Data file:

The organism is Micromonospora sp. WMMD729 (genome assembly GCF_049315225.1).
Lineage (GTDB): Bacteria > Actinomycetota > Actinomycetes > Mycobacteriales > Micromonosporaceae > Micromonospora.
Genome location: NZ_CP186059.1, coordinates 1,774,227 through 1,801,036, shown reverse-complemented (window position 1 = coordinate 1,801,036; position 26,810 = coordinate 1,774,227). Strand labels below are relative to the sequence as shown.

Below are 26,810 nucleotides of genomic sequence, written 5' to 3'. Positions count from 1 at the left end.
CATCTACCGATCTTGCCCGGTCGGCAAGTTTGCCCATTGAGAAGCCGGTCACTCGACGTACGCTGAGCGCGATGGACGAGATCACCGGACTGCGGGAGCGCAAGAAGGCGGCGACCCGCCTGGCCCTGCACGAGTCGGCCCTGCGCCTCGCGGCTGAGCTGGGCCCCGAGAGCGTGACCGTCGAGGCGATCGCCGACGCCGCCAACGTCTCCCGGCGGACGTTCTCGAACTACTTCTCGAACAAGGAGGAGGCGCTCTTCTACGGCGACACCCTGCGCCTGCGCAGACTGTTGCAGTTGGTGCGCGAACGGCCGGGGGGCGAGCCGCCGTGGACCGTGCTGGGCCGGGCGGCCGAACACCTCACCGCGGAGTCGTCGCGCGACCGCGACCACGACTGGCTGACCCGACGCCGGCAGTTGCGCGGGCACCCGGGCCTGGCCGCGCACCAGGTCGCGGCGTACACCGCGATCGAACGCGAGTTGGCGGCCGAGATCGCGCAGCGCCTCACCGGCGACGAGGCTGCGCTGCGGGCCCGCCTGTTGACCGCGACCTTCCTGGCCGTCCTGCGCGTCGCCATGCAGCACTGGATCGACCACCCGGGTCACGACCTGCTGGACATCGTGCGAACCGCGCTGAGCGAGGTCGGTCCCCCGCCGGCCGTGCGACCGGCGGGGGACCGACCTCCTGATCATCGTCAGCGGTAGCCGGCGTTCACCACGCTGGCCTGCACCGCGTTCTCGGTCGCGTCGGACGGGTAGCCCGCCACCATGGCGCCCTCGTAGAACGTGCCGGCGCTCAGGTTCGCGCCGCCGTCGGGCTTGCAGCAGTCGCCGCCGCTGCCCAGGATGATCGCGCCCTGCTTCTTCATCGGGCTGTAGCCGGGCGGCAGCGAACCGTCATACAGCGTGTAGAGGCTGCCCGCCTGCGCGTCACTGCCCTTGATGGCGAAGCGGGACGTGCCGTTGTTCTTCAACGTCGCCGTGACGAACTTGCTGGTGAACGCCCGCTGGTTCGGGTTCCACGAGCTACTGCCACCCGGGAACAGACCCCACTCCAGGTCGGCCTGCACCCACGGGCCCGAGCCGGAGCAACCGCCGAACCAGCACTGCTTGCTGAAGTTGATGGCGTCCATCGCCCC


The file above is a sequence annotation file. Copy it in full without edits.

The organism is Micromonospora sp. WMMD729 (genome assembly GCF_049315225.1).
Lineage (GTDB): Bacteria > Actinomycetota > Actinomycetes > Mycobacteriales > Micromonosporaceae > Micromonospora.
Genome location: NZ_CP186059.1, coordinates 1,774,227 through 1,801,036, shown reverse-complemented (window position 1 = coordinate 1,801,036; position 26,810 = coordinate 1,774,227). Strand labels below are relative to the sequence as shown.

Below are 26,810 nucleotides of genomic sequence, written 5' to 3'. Positions count from 1 at the left end.
CATCTACCGATCTTGCCCGGTCGGCAAGTTTGCCCATTGAGAAGCCGGTCACTCGACGTACGCTGAGCGCGATGGACGAGATCACCGGACTGCGGGAGCGCAAGAAGGCGGCGACCCGCCTGGCCCTGCACGAGTCGGCCCTGCGCCTCGCGGCTGAGCTGGGCCCCGAGAGCGTGACCGTCGAGGCGATCGCCGACGCCGCCAACGTCTCCCGGCGGACGTTCTCGAACTACTTCTCGAACAAGGAGGAGGCGCTCTTCTACGGCGACACCCTGCGCCTGCGCAGACTGTTGCAGTTGGTGCGCGAACGGCCGGGGGGCGAGCCGCCGTGGACCGTGCTGGGCCGGGCGGCCGAACACCTCACCGCGGAGTCGTCGCGCGACCGCGACCACGACTGGCTGACCCGACGCCGGCAGTTGCGCGGGCACCCGGGCCTGGCCGCGCACCAGGTCGCGGCGTACACCGCGATCGAACGCGAGTTGGCGGCCGAGATCGCGCAGCGCCTCACCGGCGACGAGGCTGCGCTGCGGGCCCGCCTGTTGACCGCGACCTTCCTGGCCGTCCTGCGCGTCGCCATGCAGCACTGGATCGACCACCCGGGTCACGACCTGCTGGACATCGTGCGAACCGCGCTGAGCGAGGTCGGTCCCCCGCCGGCCGTGCGACCGGCGGGGGACCGACCTCCTGATCATCGTCAGCGGTAGCCGGCGTTCACCACGCTGGCCTGCACCGCGTTCTCGGTCGCGTCGGACGGGTAGCCCGCCACCATGGCGCCCTCGTAGAACGTGCCGGCGCTCAGGTTCGCGCCGCCGTCGGGCTTGCAGCAGTCGCCGCCGCTGCCCAGGATGATCGCGCCCTGCTTCTTCATCGGGCTGTAGCCGGGCGGCAGCGAACCGTCATACAGCGTGTAGAGGCTGCCCGCCTGCGCGTCACTGCCCTTGATGGCGAAGCGGGACGTGCCGTTGTTCTTCAACGTCGCCGTGACGAACTTGCTGGTGAACGCCCGCTGGTTCGGGTTCCACGAGCTACTGCCACCCGGGAACAGACCCCACTCCAGGTCGGCCTGCACCCACGGGCCCGAGCCGGAGCAACCGCCGAACCAGCACTGCTTGCTGAAGTTGATGGCGTCCATCGCCCC